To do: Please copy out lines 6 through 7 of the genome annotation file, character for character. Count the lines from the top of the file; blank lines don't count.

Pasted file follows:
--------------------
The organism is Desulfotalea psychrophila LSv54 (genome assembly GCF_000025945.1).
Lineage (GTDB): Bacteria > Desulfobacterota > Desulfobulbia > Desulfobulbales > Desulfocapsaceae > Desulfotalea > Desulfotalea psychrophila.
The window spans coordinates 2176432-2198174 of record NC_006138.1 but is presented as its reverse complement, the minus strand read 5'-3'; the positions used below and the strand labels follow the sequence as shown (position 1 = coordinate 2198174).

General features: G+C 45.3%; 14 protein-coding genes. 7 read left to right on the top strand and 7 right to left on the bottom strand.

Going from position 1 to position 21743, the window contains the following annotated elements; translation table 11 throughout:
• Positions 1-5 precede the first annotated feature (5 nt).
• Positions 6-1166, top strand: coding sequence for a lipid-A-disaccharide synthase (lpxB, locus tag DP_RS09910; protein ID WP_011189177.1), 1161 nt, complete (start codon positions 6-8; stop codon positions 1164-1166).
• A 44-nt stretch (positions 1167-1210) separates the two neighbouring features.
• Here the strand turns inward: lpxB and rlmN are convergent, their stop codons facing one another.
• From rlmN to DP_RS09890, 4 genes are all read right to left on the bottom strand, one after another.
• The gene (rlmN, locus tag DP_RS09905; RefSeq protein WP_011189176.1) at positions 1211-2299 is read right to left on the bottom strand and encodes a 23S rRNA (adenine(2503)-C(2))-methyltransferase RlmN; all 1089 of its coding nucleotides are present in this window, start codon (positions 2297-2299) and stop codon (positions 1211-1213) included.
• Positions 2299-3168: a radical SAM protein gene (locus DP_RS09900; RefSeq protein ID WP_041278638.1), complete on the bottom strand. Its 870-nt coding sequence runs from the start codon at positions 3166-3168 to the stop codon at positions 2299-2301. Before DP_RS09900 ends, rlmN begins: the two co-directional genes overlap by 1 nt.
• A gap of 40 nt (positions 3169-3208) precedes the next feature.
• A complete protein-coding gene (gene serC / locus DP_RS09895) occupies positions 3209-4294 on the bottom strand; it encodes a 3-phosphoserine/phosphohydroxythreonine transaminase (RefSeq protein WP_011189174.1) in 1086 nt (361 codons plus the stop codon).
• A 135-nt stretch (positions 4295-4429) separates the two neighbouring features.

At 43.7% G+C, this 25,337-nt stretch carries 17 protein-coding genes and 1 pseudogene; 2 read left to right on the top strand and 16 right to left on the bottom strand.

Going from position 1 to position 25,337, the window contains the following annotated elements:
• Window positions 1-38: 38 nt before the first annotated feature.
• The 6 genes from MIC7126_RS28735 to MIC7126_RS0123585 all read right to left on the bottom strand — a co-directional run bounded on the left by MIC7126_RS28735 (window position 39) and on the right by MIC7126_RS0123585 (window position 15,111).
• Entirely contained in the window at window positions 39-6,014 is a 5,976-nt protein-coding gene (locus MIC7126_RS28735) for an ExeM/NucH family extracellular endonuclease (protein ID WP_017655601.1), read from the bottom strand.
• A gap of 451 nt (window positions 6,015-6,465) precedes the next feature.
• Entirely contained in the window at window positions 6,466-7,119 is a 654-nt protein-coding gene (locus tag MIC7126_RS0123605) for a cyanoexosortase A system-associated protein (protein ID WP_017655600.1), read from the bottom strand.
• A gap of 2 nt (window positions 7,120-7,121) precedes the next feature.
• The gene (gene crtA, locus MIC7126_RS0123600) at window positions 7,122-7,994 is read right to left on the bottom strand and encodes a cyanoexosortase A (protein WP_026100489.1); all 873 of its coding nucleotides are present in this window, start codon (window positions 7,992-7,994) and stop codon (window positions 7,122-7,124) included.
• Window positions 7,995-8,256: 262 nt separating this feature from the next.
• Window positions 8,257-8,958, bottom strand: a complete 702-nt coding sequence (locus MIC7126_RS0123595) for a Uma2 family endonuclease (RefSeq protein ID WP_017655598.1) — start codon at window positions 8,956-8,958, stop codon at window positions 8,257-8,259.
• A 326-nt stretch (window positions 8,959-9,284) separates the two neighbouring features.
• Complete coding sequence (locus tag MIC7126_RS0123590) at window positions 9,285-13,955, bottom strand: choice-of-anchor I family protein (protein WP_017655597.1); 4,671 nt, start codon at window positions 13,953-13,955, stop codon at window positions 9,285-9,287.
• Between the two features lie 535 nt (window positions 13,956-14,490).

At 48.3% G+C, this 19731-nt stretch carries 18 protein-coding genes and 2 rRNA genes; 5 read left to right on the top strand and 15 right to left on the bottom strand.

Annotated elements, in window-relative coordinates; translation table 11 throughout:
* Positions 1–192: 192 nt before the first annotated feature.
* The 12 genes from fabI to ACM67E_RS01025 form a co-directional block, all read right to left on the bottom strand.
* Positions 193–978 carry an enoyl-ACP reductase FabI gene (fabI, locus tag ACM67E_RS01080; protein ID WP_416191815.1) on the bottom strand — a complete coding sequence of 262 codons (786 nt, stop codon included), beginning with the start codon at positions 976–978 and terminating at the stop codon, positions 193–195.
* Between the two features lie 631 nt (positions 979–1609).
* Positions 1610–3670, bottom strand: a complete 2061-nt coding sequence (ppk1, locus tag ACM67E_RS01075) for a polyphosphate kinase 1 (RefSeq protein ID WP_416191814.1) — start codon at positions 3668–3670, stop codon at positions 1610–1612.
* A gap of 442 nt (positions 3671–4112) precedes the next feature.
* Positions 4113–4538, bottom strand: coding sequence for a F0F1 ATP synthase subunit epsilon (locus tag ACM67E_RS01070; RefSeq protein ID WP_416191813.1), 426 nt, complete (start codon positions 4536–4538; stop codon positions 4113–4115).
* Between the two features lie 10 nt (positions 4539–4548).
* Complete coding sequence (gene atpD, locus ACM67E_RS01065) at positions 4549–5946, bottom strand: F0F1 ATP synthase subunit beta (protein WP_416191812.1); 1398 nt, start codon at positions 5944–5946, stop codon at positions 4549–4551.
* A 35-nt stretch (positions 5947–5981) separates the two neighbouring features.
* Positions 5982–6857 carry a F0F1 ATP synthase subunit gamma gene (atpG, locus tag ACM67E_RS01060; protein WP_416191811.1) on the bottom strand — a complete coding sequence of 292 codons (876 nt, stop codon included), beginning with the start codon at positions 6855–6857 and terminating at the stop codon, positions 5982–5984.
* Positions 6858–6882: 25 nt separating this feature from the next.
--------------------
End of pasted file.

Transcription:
• Positions 1-5 precede the first annotated feature (5 nt).
• Positions 6-1166, top strand: coding sequence for a lipid-A-disaccharide synthase (lpxB, locus tag DP_RS09910; protein ID WP_011189177.1), 1161 nt, complete (start codon positions 6-8; stop codon positions 1164-1166).